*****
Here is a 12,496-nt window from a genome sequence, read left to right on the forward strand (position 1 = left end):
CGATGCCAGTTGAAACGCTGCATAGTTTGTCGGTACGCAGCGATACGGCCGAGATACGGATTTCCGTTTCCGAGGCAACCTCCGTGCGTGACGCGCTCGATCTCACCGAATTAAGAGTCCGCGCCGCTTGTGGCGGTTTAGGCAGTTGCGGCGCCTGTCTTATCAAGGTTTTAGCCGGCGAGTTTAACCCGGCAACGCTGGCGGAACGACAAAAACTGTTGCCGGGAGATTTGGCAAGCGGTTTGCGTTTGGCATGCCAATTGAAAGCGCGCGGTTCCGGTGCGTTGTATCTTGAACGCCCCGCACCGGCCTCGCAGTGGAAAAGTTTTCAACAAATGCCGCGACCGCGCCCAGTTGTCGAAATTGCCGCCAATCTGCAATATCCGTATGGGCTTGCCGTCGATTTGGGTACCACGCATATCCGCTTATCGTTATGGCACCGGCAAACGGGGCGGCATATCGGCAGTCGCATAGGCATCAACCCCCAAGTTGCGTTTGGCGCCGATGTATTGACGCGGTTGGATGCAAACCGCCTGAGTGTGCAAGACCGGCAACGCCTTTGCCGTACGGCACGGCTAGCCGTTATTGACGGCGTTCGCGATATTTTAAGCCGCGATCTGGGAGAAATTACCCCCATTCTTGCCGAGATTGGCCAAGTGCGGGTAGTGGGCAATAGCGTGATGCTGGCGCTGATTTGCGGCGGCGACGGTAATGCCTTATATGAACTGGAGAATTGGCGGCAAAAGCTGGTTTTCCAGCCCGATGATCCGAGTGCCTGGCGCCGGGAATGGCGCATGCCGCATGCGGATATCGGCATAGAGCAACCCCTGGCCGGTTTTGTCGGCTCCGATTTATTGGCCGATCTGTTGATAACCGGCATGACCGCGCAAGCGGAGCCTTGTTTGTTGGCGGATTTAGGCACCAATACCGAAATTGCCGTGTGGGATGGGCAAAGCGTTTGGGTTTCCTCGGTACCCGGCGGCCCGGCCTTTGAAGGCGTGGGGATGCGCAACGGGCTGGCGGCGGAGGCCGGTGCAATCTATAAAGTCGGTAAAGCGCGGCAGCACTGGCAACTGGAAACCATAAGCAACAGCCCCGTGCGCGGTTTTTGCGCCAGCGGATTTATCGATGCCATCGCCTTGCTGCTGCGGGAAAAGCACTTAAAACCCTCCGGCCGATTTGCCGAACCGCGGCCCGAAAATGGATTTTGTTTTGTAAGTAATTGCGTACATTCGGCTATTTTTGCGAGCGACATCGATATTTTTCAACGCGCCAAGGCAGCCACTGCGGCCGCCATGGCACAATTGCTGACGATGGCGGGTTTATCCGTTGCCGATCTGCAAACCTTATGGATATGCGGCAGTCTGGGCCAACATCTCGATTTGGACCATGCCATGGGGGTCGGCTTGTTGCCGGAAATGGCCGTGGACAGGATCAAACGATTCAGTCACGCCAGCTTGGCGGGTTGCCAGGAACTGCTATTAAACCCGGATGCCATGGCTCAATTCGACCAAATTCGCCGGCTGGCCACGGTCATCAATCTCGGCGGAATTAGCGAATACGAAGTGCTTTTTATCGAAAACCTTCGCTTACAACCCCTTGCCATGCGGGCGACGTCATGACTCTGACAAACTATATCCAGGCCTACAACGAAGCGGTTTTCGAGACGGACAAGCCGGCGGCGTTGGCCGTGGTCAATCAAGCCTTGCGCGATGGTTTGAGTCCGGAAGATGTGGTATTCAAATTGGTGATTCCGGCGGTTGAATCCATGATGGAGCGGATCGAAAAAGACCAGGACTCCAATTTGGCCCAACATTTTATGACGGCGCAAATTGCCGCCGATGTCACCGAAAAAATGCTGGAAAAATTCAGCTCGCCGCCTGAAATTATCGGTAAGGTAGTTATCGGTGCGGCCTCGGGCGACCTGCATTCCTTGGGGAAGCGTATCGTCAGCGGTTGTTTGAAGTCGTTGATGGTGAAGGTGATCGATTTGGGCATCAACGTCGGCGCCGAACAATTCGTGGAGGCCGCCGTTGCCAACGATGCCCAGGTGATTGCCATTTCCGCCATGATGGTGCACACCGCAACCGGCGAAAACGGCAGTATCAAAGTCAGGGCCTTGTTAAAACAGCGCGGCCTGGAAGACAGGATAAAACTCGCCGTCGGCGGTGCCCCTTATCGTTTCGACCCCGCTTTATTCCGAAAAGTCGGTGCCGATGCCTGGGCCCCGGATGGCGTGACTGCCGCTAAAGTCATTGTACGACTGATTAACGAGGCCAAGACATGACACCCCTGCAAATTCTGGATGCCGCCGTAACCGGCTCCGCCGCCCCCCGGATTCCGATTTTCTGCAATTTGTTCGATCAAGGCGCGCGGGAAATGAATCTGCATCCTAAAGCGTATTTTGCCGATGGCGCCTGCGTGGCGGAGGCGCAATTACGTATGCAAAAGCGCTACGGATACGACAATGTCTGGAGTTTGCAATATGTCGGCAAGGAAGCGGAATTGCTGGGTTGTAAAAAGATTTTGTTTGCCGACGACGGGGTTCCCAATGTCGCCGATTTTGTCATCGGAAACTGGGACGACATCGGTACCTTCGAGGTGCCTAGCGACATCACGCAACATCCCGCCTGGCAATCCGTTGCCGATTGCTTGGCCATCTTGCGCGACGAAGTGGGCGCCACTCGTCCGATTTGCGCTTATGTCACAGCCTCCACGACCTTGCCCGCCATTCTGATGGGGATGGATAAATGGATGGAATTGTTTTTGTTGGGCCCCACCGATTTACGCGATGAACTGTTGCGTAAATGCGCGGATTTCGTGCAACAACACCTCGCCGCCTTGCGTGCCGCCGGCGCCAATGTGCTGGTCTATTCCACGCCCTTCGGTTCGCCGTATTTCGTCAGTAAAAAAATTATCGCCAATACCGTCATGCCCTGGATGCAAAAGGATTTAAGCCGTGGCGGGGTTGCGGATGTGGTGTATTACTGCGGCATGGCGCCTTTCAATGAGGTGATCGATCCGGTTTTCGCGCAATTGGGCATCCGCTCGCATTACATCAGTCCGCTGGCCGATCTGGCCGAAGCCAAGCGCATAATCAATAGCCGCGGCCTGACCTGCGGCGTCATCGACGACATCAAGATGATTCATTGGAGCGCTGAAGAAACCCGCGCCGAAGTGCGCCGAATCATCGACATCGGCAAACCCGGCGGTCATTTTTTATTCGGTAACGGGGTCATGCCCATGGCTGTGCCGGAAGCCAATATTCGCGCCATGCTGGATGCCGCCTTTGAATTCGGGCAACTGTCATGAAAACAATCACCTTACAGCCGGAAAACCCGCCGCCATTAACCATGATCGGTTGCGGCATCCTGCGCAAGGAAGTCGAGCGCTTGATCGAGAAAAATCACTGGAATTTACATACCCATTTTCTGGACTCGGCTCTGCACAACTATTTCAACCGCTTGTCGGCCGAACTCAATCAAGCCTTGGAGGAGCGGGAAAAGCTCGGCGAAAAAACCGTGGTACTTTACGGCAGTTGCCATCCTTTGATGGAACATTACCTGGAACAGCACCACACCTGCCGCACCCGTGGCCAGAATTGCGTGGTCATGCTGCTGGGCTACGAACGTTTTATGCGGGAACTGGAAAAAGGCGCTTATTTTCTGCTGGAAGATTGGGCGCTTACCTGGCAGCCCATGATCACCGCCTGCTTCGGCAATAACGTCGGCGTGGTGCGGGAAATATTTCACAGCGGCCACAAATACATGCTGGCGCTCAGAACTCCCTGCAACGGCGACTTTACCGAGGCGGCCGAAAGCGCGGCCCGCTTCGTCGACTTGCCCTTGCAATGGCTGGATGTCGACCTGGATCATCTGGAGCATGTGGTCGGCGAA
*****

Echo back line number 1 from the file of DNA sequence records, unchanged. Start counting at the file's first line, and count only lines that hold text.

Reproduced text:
Here is a 12,496-nt window from a genome sequence, read left to right on the forward strand (position 1 = left end):